Dr John Perry started getting calls from companies in late 2020 asking him to do webinars or Zoom workshops with staff, for whom remote working was taking its toll.
The requests, mainly from overseas companies, continued throughout 2021, to such an extent that the sports psychologist, who has co-authored a book on developing mental toughness, started to feel a twinge of guilt about “taking away a lunchtime” from people who were already under enough pressure.
The University of Limerick lecturer in sport and exercise psychology says there is a lot of peer-reviewed research suggesting a link between the pandemic and a rise in “burnout” in many sectors. But in his view, burnout is caused by “the interaction between the situation and the individual”, and he thinks too many employers focus on the individual.
“I can change the situation in a matter of weeks but to develop the wellbeing of the individual could take years,” he says. “So a lunchtime webinar without ongoing coaching and support doesn’t achieve much. And employees got weary of these webinars.”
In recent times there has been more focusing of minds on the phenomenon known as “the great resignation”.
People are reassessing their lives for different reasons but across a number of sectors research shows evidence of burnout. Earlier this week an internal HSE document revealed the ambulance service is being confronted by a “great resignation” and post-pandemic burnout among healthcare workers, threatening response times for patients in coming years.
A survey conducted by the Irish Medical Organisation (IMO) earlier this year found four out of five junior doctors said they were at risk of burnout with large numbers reporting mental health issues as a result of poor working conditions.
And a study by researchers at UCD published last January, measuring the occupational stress of teachers in Ireland, found 82 per cent reported moderate or high levels of personal burnout during the pandemic. Most (79 per cent) reported work burnout following sporadic school closures and a shift to online learning.
As employers grapple with the implications of all this, Perry says some companies are resorting to “well-meaning” interventions but are making staff feel the onus is on them to change.
The psychologist says it is important to remember that about 50-60 per cent of mental toughness is genetic, and employers should realise that the people who are naturally sensitive may also be very valuable employees.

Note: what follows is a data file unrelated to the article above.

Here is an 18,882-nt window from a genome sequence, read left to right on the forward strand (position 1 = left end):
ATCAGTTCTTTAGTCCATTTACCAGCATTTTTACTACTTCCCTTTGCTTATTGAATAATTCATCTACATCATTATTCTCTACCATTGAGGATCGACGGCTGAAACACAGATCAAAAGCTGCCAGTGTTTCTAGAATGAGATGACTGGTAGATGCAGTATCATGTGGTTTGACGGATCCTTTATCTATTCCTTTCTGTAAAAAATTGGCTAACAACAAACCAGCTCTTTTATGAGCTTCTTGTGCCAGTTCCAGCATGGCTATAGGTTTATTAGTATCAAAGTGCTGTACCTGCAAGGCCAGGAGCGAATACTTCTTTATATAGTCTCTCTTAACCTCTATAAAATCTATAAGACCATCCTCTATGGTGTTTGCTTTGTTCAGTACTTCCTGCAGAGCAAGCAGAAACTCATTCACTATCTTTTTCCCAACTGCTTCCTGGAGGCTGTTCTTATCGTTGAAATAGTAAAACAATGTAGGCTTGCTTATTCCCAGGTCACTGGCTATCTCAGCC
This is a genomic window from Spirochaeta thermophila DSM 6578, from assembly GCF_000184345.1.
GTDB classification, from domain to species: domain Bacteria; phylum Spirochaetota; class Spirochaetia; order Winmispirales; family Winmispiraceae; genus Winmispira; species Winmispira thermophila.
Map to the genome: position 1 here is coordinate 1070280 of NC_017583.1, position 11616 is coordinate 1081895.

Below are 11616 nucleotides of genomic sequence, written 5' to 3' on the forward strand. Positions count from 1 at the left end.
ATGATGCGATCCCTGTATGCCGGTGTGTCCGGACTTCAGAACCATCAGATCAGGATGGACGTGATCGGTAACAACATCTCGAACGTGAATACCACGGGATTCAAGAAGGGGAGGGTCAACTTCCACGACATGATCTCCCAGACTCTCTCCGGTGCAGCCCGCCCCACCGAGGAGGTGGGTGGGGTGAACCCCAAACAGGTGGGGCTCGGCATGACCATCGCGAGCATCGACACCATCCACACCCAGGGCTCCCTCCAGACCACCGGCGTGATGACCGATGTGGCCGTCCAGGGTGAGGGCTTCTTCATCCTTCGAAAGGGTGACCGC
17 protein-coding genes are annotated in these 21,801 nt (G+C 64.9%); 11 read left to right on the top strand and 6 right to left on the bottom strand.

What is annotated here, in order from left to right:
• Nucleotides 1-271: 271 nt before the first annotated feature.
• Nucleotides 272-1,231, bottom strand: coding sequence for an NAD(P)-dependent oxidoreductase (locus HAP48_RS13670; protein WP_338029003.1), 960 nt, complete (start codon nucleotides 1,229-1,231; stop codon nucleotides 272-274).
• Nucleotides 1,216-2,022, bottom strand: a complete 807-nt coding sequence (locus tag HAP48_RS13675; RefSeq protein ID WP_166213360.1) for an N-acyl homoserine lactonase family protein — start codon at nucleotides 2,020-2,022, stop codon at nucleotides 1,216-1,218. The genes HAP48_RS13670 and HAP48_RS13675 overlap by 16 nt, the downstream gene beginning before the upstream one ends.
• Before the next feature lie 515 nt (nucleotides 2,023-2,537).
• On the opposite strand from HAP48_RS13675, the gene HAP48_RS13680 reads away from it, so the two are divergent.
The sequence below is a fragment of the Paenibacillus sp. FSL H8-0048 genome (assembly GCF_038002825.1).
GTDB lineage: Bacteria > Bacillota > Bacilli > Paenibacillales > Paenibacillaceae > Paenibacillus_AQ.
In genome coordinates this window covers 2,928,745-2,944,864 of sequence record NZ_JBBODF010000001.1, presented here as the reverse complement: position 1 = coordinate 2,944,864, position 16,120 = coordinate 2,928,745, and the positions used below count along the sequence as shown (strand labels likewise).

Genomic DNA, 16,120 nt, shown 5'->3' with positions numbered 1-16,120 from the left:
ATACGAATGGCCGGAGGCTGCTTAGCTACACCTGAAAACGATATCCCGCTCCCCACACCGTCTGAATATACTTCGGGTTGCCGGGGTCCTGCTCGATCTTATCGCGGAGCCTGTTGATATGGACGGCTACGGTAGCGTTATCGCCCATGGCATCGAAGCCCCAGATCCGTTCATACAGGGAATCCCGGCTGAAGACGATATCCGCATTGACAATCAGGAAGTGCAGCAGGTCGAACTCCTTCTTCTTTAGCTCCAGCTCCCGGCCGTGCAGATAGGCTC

“I love sport but I think a lot of sports and the performing arts are set up to select the tough, rather than recognising that some people are more sensitive and, therefore, more likely to burn out. But they might also be really talented,” he says.
And some people are not as tough as they think, he adds, including some bosses, who until remote working became the norm, were able to hide behind talented teams and who then fell apart when that buffer was gone.
Adam Coleman, chief executive at HRLocker, agrees with Perry that organisations must focus more on how they can respond as remote or hybrid working results in many workers feeling on call 24 hours a day.
The distinction between work time and personal time has become increasingly blurred as a result of hybrid working— Adam Coleman, chief executive at HRLocker
HRLocker, a Co Clare-based HR software solutions provider, did a survey last year which found 52 per cent of full-time workers in Ireland were experiencing burnout.
The highest level (58 per cent) was experienced by those aged 18-24, followed by 35-40 year olds (57 per cent), 57-66 year olds (52 per cent) and those aged 41-56 (39 per cent).
“The distinction between work time and personal time has become increasingly blurred as a result of hybrid working,” says Coleman. “Our research suggests the sense of pressure to always be ‘on’ is a ticking time bomb for employee wellbeing and burnout,” he says.
He says organisations must take effective measures to support their employees and that introducing a flexible working policy is not enough. “The best employers are introducing processes to monitor workload, mandating downtime and lunch breaks, putting employee support structures in place and establishing a constructive, two-way dialogue with their teams, leveraging technology to empower their people and reduce admin.”
The HRLocker survey found charity and healthcare workers were reporting the highest stress levels, something which wouldn’t surprise Dr Denis McCauley, chairman of the IMO’s GP committee.